Kampos the icon’s background (literally translated as field, or valley n Greek), is the technical term (in the same language) for the background of a byzantine icon.
We are acquainted with images of Saints floating in a timeless, golden background. Gold might represent the saint’s splendor and enlightment. It also may signify the timeless, and “spaceless’ character of the icon, another dimension in which the Saint or the divine figure is transferred to and is calling us in.
From a technical point of view, gold is almost treated as black, and allows the artist to deal freely with the colors in figures and/or details.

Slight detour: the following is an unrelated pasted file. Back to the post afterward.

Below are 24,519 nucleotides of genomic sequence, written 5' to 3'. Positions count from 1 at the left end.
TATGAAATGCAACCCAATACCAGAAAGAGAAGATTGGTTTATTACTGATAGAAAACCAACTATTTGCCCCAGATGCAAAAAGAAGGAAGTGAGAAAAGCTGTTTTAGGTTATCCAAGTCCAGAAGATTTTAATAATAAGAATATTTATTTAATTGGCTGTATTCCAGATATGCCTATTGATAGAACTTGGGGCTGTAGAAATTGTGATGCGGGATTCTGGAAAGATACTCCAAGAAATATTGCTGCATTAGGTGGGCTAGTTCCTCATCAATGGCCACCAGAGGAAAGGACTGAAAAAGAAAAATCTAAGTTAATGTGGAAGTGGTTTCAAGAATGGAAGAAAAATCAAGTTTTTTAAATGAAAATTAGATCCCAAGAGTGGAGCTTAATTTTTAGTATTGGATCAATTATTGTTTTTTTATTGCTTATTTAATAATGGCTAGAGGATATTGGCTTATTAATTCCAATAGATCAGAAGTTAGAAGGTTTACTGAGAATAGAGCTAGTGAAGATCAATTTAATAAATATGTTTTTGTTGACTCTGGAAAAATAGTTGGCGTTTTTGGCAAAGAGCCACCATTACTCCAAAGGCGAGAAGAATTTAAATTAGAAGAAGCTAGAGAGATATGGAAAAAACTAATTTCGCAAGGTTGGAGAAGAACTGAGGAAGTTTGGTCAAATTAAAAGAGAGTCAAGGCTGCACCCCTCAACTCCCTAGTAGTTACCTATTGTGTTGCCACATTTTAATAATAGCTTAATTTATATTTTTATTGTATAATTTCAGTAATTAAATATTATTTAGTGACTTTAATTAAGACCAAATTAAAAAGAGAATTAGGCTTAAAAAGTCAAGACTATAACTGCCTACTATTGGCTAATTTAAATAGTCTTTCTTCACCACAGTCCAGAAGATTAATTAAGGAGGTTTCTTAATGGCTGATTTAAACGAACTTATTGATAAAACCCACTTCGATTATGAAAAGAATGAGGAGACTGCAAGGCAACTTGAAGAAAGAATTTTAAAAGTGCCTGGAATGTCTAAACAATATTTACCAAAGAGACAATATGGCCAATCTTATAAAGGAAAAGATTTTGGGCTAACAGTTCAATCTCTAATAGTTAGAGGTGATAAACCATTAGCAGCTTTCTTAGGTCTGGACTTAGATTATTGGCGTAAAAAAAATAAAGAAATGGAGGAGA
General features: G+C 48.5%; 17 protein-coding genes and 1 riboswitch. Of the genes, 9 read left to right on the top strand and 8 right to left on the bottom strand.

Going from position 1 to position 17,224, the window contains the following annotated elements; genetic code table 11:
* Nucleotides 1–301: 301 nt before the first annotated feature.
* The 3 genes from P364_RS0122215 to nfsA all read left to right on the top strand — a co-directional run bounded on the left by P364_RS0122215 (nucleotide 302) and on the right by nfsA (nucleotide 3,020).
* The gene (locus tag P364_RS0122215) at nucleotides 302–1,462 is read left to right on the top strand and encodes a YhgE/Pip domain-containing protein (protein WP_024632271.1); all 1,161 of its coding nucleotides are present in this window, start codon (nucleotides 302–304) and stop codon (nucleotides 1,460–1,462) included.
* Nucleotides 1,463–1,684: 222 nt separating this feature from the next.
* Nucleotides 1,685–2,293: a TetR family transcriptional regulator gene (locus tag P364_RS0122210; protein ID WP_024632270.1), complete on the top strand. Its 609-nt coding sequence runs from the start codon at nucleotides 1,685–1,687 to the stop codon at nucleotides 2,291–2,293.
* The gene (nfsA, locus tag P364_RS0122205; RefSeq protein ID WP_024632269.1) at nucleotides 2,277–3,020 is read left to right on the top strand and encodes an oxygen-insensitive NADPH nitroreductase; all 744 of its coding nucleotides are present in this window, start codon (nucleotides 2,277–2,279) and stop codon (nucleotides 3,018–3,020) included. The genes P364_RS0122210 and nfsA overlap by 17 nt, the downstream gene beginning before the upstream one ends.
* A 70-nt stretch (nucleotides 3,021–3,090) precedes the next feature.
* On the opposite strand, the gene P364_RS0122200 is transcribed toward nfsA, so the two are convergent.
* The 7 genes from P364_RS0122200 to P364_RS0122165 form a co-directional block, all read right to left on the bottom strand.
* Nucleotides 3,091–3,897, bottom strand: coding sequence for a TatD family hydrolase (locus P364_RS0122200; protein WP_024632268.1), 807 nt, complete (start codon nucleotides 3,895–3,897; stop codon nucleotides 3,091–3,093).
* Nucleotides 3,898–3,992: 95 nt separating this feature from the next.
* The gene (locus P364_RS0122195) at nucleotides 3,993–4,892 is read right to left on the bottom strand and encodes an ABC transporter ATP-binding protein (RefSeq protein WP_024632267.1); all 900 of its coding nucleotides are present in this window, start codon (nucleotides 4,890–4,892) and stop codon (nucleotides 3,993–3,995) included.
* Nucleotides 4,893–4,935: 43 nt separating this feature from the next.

In general there are various ways to cover the background of a byzantine icon ,so to summon things up, these are:
- A) plain color: Dark Blue like fresco, red (otherworldly like some Russian icons) fleshy greenish or whatever suits the artist
- B) 22k gold or
- C) an imitation of gold , made of copper and gold applied with gilding technique.
The options B and C have no difference in symbolism. They differ in price and behavior through time. While 22k looks identical as time passes. On the other hand, copper becomes stained and brown through time in an uneven way. We call this effect “antique patina” and sometimes we pursue it by applying an additional dye exactly the one you see in the posts picture.